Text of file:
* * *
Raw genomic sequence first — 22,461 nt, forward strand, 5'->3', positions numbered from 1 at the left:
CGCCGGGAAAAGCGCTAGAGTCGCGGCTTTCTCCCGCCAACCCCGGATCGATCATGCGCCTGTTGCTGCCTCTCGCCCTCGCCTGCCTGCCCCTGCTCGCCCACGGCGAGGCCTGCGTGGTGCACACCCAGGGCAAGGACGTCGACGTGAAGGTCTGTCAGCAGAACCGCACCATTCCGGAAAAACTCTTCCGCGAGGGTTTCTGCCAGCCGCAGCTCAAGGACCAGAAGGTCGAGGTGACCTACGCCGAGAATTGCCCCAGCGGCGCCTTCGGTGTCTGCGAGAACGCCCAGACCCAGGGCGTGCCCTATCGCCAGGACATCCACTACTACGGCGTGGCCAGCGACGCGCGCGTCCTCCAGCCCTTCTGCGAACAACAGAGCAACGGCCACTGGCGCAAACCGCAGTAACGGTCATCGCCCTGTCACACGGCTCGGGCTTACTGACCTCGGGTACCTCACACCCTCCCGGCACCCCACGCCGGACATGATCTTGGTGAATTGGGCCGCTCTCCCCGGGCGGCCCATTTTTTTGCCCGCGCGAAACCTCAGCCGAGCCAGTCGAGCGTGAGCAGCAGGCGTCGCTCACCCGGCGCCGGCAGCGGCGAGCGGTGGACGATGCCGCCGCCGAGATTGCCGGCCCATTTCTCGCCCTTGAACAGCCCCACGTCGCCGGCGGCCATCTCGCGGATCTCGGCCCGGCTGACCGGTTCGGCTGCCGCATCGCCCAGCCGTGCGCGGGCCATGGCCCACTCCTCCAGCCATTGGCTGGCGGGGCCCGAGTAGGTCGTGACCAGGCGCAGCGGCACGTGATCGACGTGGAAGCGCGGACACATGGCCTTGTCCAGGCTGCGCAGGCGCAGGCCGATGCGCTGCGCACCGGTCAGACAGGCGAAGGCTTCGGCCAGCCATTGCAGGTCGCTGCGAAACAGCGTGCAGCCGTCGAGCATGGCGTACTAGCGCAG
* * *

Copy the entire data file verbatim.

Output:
Raw genomic sequence first — 22,461 nt, forward strand, 5'->3', positions numbered from 1 at the left:
CGCCGGGAAAAGCGCTAGAGTCGCGGCTTTCTCCCGCCAACCCCGGATCGATCATGCGCCTGTTGCTGCCTCTCGCCCTCGCCTGCCTGCCCCTGCTCGCCCACGGCGAGGCCTGCGTGGTGCACACCCAGGGCAAGGACGTCGACGTGAAGGTCTGTCAGCAGAACCGCACCATTCCGGAAAAACTCTTCCGCGAGGGTTTCTGCCAGCCGCAGCTCAAGGACCAGAAGGTCGAGGTGACCTACGCCGAGAATTGCCCCAGCGGCGCCTTCGGTGTCTGCGAGAACGCCCAGACCCAGGGCGTGCCCTATCGCCAGGACATCCACTACTACGGCGTGGCCAGCGACGCGCGCGTCCTCCAGCCCTTCTGCGAACAACAGAGCAACGGCCACTGGCGCAAACCGCAGTAACGGTCATCGCCCTGTCACACGGCTCGGGCTTACTGACCTCGGGTACCTCACACCCTCCCGGCACCCCACGCCGGACATGATCTTGGTGAATTGGGCCGCTCTCCCCGGGCGGCCCATTTTTTTGCCCGCGCGAAACCTCAGCCGAGCCAGTCGAGCGTGAGCAGCAGGCGTCGCTCACCCGGCGCCGGCAGCGGCGAGCGGTGGACGATGCCGCCGCCGAGATTGCCGGCCCATTTCTCGCCCTTGAACAGCCCCACGTCGCCGGCGGCCATCTCGCGGATCTCGGCCCGGCTGACCGGTTCGGCTGCCGCATCGCCCAGCCGTGCGCGGGCCATGGCCCACTCCTCCAGCCATTGGCTGGCGGGGCCCGAGTAGGTCGTGACCAGGCGCAGCGGCACGTGATCGACGTGGAAGCGCGGACACATGGCCTTGTCCAGGCTGCGCAGGCGCAGGCCGATGCGCTGCGCACCGGTCAGACAGGCGAAGGCTTCGGCCAGCCATTGCAGGTCGCTGCGAAACAGCGTGCAGCCGTCGAGCATGGCGTACTAGCGCAG